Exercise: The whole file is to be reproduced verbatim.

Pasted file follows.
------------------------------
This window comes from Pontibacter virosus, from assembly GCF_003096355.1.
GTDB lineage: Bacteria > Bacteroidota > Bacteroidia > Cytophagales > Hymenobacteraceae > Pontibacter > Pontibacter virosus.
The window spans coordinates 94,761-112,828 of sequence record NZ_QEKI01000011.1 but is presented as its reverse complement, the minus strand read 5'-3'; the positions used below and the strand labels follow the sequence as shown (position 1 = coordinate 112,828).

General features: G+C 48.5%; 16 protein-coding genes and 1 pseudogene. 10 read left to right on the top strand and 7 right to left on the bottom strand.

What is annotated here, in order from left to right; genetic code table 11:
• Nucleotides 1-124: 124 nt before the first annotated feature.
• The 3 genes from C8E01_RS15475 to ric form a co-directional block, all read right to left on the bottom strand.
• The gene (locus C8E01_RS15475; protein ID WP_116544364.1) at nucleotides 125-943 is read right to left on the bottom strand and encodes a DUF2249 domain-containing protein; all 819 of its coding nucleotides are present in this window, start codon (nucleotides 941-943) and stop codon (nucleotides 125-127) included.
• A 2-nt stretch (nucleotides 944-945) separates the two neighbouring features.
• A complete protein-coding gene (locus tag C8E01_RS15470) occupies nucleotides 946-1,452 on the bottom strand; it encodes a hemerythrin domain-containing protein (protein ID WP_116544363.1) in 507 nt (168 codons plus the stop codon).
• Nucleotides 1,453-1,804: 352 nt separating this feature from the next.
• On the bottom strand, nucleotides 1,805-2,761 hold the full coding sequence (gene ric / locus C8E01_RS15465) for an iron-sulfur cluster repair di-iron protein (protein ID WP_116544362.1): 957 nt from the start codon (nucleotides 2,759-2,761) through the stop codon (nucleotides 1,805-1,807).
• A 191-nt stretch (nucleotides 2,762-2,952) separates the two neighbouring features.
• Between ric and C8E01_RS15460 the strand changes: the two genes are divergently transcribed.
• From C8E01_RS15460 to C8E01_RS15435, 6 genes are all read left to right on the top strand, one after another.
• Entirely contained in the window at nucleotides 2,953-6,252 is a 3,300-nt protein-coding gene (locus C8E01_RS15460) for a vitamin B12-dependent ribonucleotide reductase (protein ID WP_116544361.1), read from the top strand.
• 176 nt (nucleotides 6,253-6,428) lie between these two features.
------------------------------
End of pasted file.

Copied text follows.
This window comes from Pontibacter virosus, from assembly GCF_003096355.1.
GTDB lineage: Bacteria > Bacteroidota > Bacteroidia > Cytophagales > Hymenobacteraceae > Pontibacter > Pontibacter virosus.
The window spans coordinates 94,761-112,828 of sequence record NZ_QEKI01000011.1 but is presented as its reverse complement, the minus strand read 5'-3'; the positions used below and the strand labels follow the sequence as shown (position 1 = coordinate 112,828).

General features: G+C 48.5%; 16 protein-coding genes and 1 pseudogene. 10 read left to right on the top strand and 7 right to left on the bottom strand.

What is annotated here, in order from left to right; genetic code table 11:
• Nucleotides 1-124: 124 nt before the first annotated feature.
• The 3 genes from C8E01_RS15475 to ric form a co-directional block, all read right to left on the bottom strand.
• The gene (locus C8E01_RS15475; protein ID WP_116544364.1) at nucleotides 125-943 is read right to left on the bottom strand and encodes a DUF2249 domain-containing protein; all 819 of its coding nucleotides are present in this window, start codon (nucleotides 941-943) and stop codon (nucleotides 125-127) included.
• A 2-nt stretch (nucleotides 944-945) separates the two neighbouring features.
• A complete protein-coding gene (locus tag C8E01_RS15470) occupies nucleotides 946-1,452 on the bottom strand; it encodes a hemerythrin domain-containing protein (protein ID WP_116544363.1) in 507 nt (168 codons plus the stop codon).
• Nucleotides 1,453-1,804: 352 nt separating this feature from the next.
• On the bottom strand, nucleotides 1,805-2,761 hold the full coding sequence (gene ric / locus C8E01_RS15465) for an iron-sulfur cluster repair di-iron protein (protein ID WP_116544362.1): 957 nt from the start codon (nucleotides 2,759-2,761) through the stop codon (nucleotides 1,805-1,807).
• A 191-nt stretch (nucleotides 2,762-2,952) separates the two neighbouring features.
• Between ric and C8E01_RS15460 the strand changes: the two genes are divergently transcribed.
• From C8E01_RS15460 to C8E01_RS15435, 6 genes are all read left to right on the top strand, one after another.
• Entirely contained in the window at nucleotides 2,953-6,252 is a 3,300-nt protein-coding gene (locus C8E01_RS15460) for a vitamin B12-dependent ribonucleotide reductase (protein ID WP_116544361.1), read from the top strand.
• 176 nt (nucleotides 6,253-6,428) lie between these two features.